Consider, for example, the question of what to make of innate differences between people. The Hebrew Bible, in its infinite wisdom, gives us Isaiah’s report that God’s “house shall be called a house of prayer for all nations.” If we all believe in one God, and yearn to one day return to His house, we are also reminded of the fact that we were all created in God’s image, which means that our differences are, at best, skin-deep. A later Christian American minister who was a very astute reader of the Hebrew Bible, the Reverend Martin Luther King Jr., gave us an elegant distillation of this idea when he urged us to judge people not by the color of their skin but by the content of their character.

Pagans have always believed the exact opposite. To the Ostrogoths and Visigoths, to the Moors and the Huns, tribal affiliation was both an inescapable destiny and a defining feature of humanity. Transcendence was impossible because there was nothing and nowhere beyond the horizon of the tribe to which you could aspire. The best you could hope for is that your king or chieftain might sharpen his sword and subdue your neighbors to the north or south.

Primitive tribalism is much the logic of America’s neo-pagans, who insist first that we divide ourselves into indelible and immovable racial and ethnic categories and then that we engage in bouts for limited resources until a clear system of hierarchy is created. They may call it “social justice,” or insist that the aim is correcting real and observable historical wrongs, but the impulse behind such a way of seeing the world is decidedly pagan. True American Christians—Martin Luther King Jr., Fredrick Douglass, Sojourner Truth—sought to rekindle the biblical call to communion to bring us closer together, just like Jews and Muslims do. Pagans delight in tearing us apart.

Which, really, is very good news.

Once you understand that America is engaged not in a political scuffle or an economic melee but in a full-fledged religious war, your outlook should immediately grow considerably rosier. The droves of Americans who have signed on to paganism are telling us that they’re desperately seeking to believe in something, eager for some spirit to animate their lives. They chose paganism not because it offered some coherent and compelling set of beliefs, but rather because it had energy on its side. The kids throwing their lunch on a Van Gogh and announcing that the world will end in a decade because of climate change or insisting that gender no longer exists may be dumb and confused, but they’re exciting to watch.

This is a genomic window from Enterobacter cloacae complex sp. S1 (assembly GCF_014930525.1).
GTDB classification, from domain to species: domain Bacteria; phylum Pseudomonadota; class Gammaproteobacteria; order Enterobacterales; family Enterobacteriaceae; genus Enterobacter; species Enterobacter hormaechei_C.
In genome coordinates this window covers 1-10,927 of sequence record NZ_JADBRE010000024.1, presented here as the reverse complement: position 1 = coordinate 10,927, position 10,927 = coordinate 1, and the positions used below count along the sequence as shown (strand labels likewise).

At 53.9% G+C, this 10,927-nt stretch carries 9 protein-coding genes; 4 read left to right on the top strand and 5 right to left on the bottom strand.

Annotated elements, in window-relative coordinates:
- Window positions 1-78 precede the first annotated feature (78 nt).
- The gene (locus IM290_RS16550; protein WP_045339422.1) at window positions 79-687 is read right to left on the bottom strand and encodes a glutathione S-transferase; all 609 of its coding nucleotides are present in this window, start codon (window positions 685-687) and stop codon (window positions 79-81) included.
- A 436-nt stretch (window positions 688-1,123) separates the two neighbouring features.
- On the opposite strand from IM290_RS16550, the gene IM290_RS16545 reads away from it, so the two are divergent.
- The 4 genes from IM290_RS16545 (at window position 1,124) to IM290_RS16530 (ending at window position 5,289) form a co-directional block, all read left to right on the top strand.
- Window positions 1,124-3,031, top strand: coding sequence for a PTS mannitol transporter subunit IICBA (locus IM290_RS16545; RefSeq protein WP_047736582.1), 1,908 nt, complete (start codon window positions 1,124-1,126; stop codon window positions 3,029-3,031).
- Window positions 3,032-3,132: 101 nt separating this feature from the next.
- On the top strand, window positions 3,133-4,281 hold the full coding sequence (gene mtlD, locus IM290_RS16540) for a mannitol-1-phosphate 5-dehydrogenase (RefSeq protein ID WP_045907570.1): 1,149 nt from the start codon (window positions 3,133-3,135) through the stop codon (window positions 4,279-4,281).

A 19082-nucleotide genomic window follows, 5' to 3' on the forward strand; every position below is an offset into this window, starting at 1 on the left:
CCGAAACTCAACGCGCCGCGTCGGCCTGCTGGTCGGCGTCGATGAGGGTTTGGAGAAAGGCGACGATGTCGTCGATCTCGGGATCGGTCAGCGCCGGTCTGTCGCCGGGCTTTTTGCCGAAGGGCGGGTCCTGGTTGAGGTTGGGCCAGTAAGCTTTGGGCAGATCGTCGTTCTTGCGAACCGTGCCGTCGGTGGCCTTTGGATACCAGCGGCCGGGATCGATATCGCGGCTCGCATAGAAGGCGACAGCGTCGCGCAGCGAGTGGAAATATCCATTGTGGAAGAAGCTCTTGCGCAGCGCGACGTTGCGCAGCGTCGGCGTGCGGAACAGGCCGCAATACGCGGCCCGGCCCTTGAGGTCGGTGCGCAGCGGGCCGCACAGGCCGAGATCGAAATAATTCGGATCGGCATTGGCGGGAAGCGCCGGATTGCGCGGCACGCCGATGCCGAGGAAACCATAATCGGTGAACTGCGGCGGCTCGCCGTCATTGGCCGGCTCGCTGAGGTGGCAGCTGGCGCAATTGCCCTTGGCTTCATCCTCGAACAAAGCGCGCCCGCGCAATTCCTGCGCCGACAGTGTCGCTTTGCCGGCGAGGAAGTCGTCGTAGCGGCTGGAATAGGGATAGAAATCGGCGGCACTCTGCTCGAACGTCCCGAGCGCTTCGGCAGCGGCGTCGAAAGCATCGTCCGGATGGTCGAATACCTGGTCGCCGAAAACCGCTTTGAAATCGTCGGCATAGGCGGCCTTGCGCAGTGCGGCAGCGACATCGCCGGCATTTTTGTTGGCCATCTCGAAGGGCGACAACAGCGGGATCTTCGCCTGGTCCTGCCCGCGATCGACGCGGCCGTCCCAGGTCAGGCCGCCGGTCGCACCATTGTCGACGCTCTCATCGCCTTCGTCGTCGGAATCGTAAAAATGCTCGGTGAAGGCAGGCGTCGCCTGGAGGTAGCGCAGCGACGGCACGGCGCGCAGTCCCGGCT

How, then, do we—Christians, Muslims, and Jews—get back in the game of winning hearts and minds? Easy: By speaking loudly and proudly and joyously. By practicing our faith openly and defiantly and showing our pagan friends and neighbors the profound satisfaction that comes from living a nurturing, traditional life that sees man as God’s creation.

We’ve seen a bit of that spirit during COVID-19, when Catholics, Muslims, and Orthodox Jews got together to successfully sue New York’s power-drunk former governor, Andrew Cuomo, to ease his absurd restrictions on attending houses of worship. But politics is always downstream from culture, and so it’s now up to us to do as our ancestors had once done and go fight the pagans on the fields where the battle now matters most. TV shows like Ramy, showing us life as an observant Muslim, or Shtisel, about a family of observant Jews, are a stellar start. We need many more.

And many more we soon will have, because paganism, as history so bluntly teaches us, is an inferior product. The tribes that once proudly practiced it didn’t perish; they converted to other, better faith traditions, realizing that they needed ideas like Takbir or like Grace, mighty theological engines that have proven indestructible throughout the ages. There’s no reason to believe that the new pagan era that’s now upon us will end any differently.